Topography, roughness, and the mechanical properties of biomaterials are crucial parameters that affect cell adhesion/motility, morphology, and mechanics as well as the proliferation of stem/progenitor cells. The nanomechanical analysis of cells and tissue slices is increasingly gaining in importance in various fields of cell biology, ranging from cancer research to developmental biology. Atomic force microscopy (AFM) is a powerful, multipurpose technology suitable not only for nanometer-scale imaging but also for mapping the mechanical and adhesive properties of sample/cell systems and tissues under controlled environmental conditions.
To address the task of providing modern AFM techniques, we recently developed a new imaging mode called “Quantitative Imaging” (QI™) which is based on fast force-distance curves. QI allows the user to simultaneously determine the topographic, nanomechanical, and adhesive properties of a sample. In addition to this classical information, this method yields more complex information like contact point, Young´s modulus, and molecular recognition data. Notably, the QI™ mode enables superior imaging of challenging biological samples which are soft, fragile or loosely attached, e.g. viruses, bacteria or diatoms.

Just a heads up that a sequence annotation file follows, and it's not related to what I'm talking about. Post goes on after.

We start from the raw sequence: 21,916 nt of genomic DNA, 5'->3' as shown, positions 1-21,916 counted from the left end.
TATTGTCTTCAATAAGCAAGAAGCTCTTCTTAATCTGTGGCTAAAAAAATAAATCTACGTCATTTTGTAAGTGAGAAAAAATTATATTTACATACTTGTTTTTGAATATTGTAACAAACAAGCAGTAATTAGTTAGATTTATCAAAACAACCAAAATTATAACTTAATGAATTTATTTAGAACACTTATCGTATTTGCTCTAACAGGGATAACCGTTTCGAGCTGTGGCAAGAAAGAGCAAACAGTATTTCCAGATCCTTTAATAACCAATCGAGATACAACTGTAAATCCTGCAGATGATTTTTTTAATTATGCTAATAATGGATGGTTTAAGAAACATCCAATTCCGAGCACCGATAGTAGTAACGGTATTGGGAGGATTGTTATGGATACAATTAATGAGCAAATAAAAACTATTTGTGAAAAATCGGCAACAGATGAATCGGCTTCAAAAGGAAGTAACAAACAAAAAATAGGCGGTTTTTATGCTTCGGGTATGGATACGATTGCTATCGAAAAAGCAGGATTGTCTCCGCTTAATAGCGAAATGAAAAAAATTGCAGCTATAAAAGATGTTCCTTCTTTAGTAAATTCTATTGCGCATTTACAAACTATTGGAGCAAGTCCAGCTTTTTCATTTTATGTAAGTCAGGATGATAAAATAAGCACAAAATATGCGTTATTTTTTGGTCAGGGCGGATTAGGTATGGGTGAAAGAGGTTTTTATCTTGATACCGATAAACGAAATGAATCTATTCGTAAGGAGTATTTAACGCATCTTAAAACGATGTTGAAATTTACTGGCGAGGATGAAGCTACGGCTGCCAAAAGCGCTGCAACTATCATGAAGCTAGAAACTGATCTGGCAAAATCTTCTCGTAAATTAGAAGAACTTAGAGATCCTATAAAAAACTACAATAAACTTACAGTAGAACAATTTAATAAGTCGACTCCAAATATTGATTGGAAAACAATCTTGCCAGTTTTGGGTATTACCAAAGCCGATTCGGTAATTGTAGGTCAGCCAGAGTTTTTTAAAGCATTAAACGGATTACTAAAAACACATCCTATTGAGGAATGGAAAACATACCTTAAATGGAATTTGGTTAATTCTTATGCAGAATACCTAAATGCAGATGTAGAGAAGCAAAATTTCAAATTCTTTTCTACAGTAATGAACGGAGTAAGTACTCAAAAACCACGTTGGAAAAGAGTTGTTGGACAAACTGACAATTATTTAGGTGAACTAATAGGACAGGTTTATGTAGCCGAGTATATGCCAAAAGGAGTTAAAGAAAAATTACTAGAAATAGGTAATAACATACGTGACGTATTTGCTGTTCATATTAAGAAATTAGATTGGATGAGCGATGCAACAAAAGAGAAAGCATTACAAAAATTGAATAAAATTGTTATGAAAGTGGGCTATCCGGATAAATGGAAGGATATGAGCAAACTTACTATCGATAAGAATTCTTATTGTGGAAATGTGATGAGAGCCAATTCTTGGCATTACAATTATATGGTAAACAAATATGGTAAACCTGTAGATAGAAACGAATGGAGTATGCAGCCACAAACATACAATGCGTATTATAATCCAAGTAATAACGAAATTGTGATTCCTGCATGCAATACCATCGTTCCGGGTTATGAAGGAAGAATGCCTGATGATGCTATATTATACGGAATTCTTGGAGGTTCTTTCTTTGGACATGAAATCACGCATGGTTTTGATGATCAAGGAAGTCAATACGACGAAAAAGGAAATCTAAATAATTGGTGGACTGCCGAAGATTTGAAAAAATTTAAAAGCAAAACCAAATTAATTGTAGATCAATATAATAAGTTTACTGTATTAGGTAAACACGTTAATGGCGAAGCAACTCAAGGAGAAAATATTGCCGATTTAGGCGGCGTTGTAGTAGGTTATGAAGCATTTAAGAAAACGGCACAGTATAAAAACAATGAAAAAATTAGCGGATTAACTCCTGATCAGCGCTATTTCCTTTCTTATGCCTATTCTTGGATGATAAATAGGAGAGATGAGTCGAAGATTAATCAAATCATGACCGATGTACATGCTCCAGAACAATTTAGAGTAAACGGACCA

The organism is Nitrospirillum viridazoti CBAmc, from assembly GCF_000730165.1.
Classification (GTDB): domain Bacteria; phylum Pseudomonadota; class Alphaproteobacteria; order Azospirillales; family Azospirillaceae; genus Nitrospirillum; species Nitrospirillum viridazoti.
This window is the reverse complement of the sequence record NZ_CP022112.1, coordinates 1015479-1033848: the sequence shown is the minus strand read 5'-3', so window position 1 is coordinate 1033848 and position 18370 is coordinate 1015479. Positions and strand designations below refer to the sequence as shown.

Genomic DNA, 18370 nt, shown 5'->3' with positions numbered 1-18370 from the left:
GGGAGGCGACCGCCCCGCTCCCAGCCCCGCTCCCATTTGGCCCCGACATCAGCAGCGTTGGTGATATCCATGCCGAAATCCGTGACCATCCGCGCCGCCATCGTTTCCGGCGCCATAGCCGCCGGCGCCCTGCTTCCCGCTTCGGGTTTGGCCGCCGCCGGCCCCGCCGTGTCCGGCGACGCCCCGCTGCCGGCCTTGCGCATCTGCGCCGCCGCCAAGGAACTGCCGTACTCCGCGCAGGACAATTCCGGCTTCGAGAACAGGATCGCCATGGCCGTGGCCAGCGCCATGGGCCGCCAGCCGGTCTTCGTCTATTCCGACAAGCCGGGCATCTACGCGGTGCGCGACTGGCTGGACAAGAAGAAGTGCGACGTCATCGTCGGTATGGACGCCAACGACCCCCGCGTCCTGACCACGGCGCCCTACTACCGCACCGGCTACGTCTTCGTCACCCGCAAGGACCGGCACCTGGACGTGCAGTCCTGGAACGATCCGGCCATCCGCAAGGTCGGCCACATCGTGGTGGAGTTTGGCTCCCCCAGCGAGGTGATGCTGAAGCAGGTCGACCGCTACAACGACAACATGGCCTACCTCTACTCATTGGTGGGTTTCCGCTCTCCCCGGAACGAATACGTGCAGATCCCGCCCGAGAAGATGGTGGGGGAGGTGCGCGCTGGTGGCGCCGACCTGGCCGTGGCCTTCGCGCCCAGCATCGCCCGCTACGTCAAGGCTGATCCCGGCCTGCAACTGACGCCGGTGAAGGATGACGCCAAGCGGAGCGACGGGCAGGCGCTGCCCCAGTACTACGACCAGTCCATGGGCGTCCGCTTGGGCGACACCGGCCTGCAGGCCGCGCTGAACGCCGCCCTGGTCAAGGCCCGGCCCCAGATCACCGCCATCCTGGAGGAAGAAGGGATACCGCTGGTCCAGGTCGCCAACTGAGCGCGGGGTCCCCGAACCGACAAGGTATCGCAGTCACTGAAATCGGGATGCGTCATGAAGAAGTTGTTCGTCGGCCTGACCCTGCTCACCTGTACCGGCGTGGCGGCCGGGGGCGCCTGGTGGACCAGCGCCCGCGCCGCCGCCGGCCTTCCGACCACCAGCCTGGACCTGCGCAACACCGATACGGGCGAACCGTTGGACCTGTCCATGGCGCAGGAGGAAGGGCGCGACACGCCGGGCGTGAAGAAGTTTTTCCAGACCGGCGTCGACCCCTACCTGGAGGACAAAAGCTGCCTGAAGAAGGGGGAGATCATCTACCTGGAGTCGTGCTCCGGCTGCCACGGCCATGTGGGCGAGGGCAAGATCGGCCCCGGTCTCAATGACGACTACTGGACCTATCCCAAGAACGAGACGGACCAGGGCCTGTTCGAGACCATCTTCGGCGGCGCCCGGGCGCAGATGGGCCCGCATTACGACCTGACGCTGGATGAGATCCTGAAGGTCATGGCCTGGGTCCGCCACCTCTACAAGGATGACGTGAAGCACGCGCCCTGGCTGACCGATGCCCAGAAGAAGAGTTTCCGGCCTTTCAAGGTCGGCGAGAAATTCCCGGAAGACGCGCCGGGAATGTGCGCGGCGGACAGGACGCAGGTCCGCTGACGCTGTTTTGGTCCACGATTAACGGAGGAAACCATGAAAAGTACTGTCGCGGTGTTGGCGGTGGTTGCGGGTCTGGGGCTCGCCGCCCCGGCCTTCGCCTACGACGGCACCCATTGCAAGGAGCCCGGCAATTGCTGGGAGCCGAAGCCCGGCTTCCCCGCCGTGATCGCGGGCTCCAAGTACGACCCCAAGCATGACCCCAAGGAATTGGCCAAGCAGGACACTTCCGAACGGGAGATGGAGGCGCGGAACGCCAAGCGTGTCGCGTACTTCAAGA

Modern AFM techniques have fast imaging capabilities which enable the acquisition of complete AFM images within seconds. This allows for the visualization of time-dependent processes, e.g., cytoskeleton motion, membrane dynamics, and the dynamic effects of supra-molecular protein assemblies.
To directly observe the region between the front-most part of a cantilever and an object being investi-gated during force-spectroscopy experiments by means of functionalized cantilevers, a purpose-built cantilever holder is used. Replacing standard cantilevers by micro-channeled probes enables microfluidic control, e.g., the injection of drugs/genes into individual cells.
Combining modern AFM techniques with super-resolution optical techniques, such as Stimulated Emission Depletion Microscopy, STED, allows the even more detailed study of living matter: (i) the measurement of interaction forces and nanomechanical properties, or the performance of sample manipulation/stimulation experiments using AFM, and (ii) the determination of subcellular structures and biochemical specificity with high spatiotemporal resolution by means of super-resolution optical techniques.